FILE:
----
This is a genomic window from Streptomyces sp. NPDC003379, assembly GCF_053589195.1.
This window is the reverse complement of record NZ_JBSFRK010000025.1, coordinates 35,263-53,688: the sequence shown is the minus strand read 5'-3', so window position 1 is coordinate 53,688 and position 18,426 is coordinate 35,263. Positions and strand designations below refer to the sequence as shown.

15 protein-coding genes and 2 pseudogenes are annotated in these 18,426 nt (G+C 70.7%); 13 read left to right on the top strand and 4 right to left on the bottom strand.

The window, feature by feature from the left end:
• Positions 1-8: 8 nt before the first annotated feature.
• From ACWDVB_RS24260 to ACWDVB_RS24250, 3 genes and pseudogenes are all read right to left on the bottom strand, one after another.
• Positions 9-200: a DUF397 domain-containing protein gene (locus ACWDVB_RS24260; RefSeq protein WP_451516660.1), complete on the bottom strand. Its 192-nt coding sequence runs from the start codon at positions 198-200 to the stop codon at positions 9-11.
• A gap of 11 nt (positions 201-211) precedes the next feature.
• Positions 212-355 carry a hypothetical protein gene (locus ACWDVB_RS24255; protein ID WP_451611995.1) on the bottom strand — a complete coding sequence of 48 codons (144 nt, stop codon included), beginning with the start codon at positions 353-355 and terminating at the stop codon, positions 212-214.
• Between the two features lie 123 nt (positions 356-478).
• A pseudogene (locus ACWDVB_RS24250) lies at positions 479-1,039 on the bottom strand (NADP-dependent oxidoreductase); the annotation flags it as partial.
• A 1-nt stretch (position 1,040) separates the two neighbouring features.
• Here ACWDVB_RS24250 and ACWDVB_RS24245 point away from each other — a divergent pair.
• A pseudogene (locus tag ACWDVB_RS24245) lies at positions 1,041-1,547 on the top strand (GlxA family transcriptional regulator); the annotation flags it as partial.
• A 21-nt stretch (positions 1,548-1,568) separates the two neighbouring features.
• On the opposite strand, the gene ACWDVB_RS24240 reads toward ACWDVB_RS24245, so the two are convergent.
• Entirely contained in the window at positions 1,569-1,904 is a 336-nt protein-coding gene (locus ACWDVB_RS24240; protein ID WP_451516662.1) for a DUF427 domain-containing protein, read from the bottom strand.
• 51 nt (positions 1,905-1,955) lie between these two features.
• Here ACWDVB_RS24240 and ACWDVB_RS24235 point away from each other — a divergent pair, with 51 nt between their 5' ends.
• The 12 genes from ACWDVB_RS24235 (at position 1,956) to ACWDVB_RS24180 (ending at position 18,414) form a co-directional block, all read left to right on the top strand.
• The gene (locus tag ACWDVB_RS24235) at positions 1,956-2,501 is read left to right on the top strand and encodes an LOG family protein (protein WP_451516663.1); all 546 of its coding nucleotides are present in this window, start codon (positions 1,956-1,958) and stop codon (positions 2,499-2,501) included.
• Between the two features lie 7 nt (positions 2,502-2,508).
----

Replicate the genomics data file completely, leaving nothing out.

This is a genomic window from Streptomyces sp. NPDC003379, assembly GCF_053589195.1.
This window is the reverse complement of record NZ_JBSFRK010000025.1, coordinates 35,263-53,688: the sequence shown is the minus strand read 5'-3', so window position 1 is coordinate 53,688 and position 18,426 is coordinate 35,263. Positions and strand designations below refer to the sequence as shown.

15 protein-coding genes and 2 pseudogenes are annotated in these 18,426 nt (G+C 70.7%); 13 read left to right on the top strand and 4 right to left on the bottom strand.

The window, feature by feature from the left end:
• Positions 1-8: 8 nt before the first annotated feature.
• From ACWDVB_RS24260 to ACWDVB_RS24250, 3 genes and pseudogenes are all read right to left on the bottom strand, one after another.
• Positions 9-200: a DUF397 domain-containing protein gene (locus ACWDVB_RS24260; RefSeq protein WP_451516660.1), complete on the bottom strand. Its 192-nt coding sequence runs from the start codon at positions 198-200 to the stop codon at positions 9-11.
• A gap of 11 nt (positions 201-211) precedes the next feature.
• Positions 212-355 carry a hypothetical protein gene (locus ACWDVB_RS24255; protein ID WP_451611995.1) on the bottom strand — a complete coding sequence of 48 codons (144 nt, stop codon included), beginning with the start codon at positions 353-355 and terminating at the stop codon, positions 212-214.
• Between the two features lie 123 nt (positions 356-478).
• A pseudogene (locus ACWDVB_RS24250) lies at positions 479-1,039 on the bottom strand (NADP-dependent oxidoreductase); the annotation flags it as partial.
• A 1-nt stretch (position 1,040) separates the two neighbouring features.
• Here ACWDVB_RS24250 and ACWDVB_RS24245 point away from each other — a divergent pair.
• A pseudogene (locus tag ACWDVB_RS24245) lies at positions 1,041-1,547 on the top strand (GlxA family transcriptional regulator); the annotation flags it as partial.
• A 21-nt stretch (positions 1,548-1,568) separates the two neighbouring features.
• On the opposite strand, the gene ACWDVB_RS24240 reads toward ACWDVB_RS24245, so the two are convergent.
• Entirely contained in the window at positions 1,569-1,904 is a 336-nt protein-coding gene (locus ACWDVB_RS24240; protein ID WP_451516662.1) for a DUF427 domain-containing protein, read from the bottom strand.
• 51 nt (positions 1,905-1,955) lie between these two features.
• Here ACWDVB_RS24240 and ACWDVB_RS24235 point away from each other — a divergent pair, with 51 nt between their 5' ends.
• The 12 genes from ACWDVB_RS24235 (at position 1,956) to ACWDVB_RS24180 (ending at position 18,414) form a co-directional block, all read left to right on the top strand.
• The gene (locus tag ACWDVB_RS24235) at positions 1,956-2,501 is read left to right on the top strand and encodes an LOG family protein (protein WP_451516663.1); all 546 of its coding nucleotides are present in this window, start codon (positions 1,956-1,958) and stop codon (positions 2,499-2,501) included.
• Between the two features lie 7 nt (positions 2,502-2,508).